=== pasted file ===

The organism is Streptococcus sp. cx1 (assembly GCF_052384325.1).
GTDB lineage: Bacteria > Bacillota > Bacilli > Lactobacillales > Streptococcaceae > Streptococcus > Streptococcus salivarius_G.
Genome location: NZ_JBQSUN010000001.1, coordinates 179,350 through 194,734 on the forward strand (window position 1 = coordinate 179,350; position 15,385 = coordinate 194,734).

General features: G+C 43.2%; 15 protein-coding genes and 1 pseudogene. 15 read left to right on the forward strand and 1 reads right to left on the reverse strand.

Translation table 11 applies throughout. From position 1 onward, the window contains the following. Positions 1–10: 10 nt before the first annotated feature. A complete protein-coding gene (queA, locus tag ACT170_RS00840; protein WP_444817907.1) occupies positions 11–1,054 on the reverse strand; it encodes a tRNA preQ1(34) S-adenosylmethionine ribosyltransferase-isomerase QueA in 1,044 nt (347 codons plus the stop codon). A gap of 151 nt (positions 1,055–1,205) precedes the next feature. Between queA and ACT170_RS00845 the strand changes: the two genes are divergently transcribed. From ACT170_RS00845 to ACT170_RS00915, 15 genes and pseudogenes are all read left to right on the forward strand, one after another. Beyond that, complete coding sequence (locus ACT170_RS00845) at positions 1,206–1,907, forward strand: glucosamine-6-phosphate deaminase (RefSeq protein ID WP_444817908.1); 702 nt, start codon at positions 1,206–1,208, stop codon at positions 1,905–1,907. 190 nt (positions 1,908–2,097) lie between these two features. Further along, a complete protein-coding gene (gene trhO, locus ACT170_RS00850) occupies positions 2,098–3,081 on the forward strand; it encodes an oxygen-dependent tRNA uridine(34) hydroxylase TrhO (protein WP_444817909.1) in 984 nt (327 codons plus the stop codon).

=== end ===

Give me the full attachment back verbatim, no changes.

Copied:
The organism is Streptococcus sp. cx1 (assembly GCF_052384325.1).
GTDB lineage: Bacteria > Bacillota > Bacilli > Lactobacillales > Streptococcaceae > Streptococcus > Streptococcus salivarius_G.
Genome location: NZ_JBQSUN010000001.1, coordinates 179,350 through 194,734 on the forward strand (window position 1 = coordinate 179,350; position 15,385 = coordinate 194,734).

General features: G+C 43.2%; 15 protein-coding genes and 1 pseudogene. 15 read left to right on the forward strand and 1 reads right to left on the reverse strand.

Translation table 11 applies throughout. From position 1 onward, the window contains the following. Positions 1–10: 10 nt before the first annotated feature. A complete protein-coding gene (queA, locus tag ACT170_RS00840; protein WP_444817907.1) occupies positions 11–1,054 on the reverse strand; it encodes a tRNA preQ1(34) S-adenosylmethionine ribosyltransferase-isomerase QueA in 1,044 nt (347 codons plus the stop codon). A gap of 151 nt (positions 1,055–1,205) precedes the next feature. Between queA and ACT170_RS00845 the strand changes: the two genes are divergently transcribed. From ACT170_RS00845 to ACT170_RS00915, 15 genes and pseudogenes are all read left to right on the forward strand, one after another. Beyond that, complete coding sequence (locus ACT170_RS00845) at positions 1,206–1,907, forward strand: glucosamine-6-phosphate deaminase (RefSeq protein ID WP_444817908.1); 702 nt, start codon at positions 1,206–1,208, stop codon at positions 1,905–1,907. 190 nt (positions 1,908–2,097) lie between these two features. Further along, a complete protein-coding gene (gene trhO, locus ACT170_RS00850) occupies positions 2,098–3,081 on the forward strand; it encodes an oxygen-dependent tRNA uridine(34) hydroxylase TrhO (protein WP_444817909.1) in 984 nt (327 codons plus the stop codon).